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How the toms are mounted plays a critical roll in the tone of your shells. The general idea when thinking about how your shells are mounted, with regard to tone, is the more holes you add, the less sustain and natural tone you will hear from the shell.

Old School Mounting SystemIn previous decades, it was common to mount toms by drilling holes in the shell for mounting hardware. This means at least 3 holes for the screws for the mounting bracket and one massive hole for the mounting arm to be able to slide in and out of the shell. This was going double for the bass drum because the 2 upper toms were being mounted directly to the bass drum in the exact same fashion.

Modern Tom MountAround 1979 the heavens opened up and drum companies began to discover that suspending the drum drastically enhanced the sustain and tone of the shell. Their are many different versions on the market and each company has developed their own.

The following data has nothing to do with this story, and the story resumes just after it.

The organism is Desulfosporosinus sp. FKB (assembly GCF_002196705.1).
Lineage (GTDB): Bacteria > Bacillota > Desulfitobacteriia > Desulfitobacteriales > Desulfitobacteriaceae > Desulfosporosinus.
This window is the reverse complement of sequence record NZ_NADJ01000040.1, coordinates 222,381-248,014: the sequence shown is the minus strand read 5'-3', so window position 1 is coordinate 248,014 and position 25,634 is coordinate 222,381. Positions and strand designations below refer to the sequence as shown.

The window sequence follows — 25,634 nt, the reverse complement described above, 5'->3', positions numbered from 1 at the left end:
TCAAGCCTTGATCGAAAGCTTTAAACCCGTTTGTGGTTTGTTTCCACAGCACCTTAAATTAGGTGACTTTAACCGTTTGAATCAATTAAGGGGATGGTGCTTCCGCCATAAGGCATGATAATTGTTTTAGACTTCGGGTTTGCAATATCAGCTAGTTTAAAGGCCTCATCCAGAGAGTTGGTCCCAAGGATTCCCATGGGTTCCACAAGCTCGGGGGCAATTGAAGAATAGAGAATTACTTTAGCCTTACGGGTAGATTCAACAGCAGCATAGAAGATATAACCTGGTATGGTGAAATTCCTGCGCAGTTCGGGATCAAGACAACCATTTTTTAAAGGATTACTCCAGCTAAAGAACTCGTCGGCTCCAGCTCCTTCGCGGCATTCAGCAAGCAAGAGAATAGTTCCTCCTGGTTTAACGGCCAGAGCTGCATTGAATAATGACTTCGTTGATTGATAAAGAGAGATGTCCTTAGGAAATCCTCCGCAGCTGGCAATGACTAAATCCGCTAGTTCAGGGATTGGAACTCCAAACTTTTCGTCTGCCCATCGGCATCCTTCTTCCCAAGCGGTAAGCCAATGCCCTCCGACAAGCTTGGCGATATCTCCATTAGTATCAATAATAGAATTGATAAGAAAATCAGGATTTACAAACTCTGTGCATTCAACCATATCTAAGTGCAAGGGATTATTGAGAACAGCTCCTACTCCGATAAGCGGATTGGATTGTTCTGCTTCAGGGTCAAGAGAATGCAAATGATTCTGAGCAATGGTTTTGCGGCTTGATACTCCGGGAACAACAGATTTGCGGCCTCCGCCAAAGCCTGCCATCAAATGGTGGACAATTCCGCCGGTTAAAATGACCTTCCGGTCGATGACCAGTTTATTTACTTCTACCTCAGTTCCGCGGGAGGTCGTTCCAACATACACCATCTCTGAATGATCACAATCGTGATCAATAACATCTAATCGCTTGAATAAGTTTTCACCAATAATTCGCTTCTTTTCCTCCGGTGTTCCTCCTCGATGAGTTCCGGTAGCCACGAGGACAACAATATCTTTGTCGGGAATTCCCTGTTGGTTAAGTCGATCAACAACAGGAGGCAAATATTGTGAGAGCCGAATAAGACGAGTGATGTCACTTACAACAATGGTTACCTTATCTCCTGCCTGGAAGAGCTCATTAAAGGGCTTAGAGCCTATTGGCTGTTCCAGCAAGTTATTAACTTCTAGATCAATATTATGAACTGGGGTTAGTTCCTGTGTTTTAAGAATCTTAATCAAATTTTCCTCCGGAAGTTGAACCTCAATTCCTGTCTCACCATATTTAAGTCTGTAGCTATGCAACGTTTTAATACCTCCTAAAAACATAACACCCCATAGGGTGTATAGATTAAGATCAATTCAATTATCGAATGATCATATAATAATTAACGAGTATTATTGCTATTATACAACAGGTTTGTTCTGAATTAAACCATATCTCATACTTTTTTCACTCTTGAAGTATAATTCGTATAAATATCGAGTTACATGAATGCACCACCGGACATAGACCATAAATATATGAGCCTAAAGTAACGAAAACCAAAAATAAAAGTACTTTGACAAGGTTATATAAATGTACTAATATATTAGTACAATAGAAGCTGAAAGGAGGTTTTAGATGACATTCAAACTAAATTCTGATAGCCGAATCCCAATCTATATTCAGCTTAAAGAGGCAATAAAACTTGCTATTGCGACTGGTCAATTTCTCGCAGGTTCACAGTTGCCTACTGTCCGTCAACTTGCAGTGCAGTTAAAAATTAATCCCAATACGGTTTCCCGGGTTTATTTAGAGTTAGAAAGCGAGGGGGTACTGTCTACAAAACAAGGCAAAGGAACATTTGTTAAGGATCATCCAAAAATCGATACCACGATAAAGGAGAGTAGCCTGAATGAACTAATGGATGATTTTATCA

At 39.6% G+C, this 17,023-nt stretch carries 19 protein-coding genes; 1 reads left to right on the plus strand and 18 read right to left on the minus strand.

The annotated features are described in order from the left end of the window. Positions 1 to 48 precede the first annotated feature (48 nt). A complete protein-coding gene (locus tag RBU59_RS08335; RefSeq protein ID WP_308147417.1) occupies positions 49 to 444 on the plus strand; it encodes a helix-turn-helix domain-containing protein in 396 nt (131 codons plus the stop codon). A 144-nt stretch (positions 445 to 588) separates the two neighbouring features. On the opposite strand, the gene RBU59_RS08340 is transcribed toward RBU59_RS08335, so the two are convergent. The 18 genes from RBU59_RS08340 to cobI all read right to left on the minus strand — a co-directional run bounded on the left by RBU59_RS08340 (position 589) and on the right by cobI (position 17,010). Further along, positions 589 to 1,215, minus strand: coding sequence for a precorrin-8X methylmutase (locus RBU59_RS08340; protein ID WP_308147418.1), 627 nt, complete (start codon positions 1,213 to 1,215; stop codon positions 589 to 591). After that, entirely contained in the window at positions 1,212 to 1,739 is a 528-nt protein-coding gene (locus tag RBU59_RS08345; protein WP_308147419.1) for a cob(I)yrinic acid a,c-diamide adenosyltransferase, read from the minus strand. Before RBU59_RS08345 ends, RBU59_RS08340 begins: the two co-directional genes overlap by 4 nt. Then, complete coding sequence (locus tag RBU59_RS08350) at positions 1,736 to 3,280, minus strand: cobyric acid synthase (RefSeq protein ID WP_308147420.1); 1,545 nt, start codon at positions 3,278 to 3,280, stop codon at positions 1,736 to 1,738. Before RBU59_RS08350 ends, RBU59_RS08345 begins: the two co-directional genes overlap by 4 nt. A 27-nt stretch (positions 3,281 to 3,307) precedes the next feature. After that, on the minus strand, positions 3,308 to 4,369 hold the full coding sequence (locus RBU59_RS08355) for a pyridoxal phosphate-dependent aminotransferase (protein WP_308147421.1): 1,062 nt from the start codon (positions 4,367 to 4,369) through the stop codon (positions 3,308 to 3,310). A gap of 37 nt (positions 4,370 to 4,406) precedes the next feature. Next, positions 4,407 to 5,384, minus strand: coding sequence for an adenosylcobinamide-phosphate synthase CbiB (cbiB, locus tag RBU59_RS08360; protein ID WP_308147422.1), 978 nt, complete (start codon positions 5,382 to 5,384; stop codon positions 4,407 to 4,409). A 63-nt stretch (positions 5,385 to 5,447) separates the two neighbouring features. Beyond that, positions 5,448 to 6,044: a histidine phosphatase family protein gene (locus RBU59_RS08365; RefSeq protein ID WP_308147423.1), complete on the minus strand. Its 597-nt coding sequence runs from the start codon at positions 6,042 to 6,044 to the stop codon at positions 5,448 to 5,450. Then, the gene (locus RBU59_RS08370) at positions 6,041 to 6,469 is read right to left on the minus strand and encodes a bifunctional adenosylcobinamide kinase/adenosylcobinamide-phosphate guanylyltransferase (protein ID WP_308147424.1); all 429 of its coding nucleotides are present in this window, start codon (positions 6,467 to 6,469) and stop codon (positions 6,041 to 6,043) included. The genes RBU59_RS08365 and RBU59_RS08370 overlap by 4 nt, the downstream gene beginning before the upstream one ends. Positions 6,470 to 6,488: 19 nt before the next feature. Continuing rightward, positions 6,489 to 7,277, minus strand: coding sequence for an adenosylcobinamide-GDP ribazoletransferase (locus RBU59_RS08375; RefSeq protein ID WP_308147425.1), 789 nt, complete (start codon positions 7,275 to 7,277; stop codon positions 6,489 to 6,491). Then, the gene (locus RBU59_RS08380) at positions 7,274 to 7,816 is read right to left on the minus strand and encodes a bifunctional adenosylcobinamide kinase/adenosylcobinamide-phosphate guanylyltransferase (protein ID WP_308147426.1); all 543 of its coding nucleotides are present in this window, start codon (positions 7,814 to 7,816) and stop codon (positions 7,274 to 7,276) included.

The key thing to look for is how much of the mounting system is touching the shell. Generally you want one vent hole, the drum company badge or logo, and the lugs touching the shell… that’s it!

Many companies have even gone to low mass lugs which only require one screw to mount it to the shell. This automatically cuts the total number of holes drilled in the shell by at least half.

Leave A Reply (2 comments so far)

  1. Gail

    Hardware that suspense the toms sounds like the best. One probably wants to have the ability to move the toms forward also.

  2. You are exactly right Gail. Letting the shell ring as freely as possible will ultimately produce the drums best tone.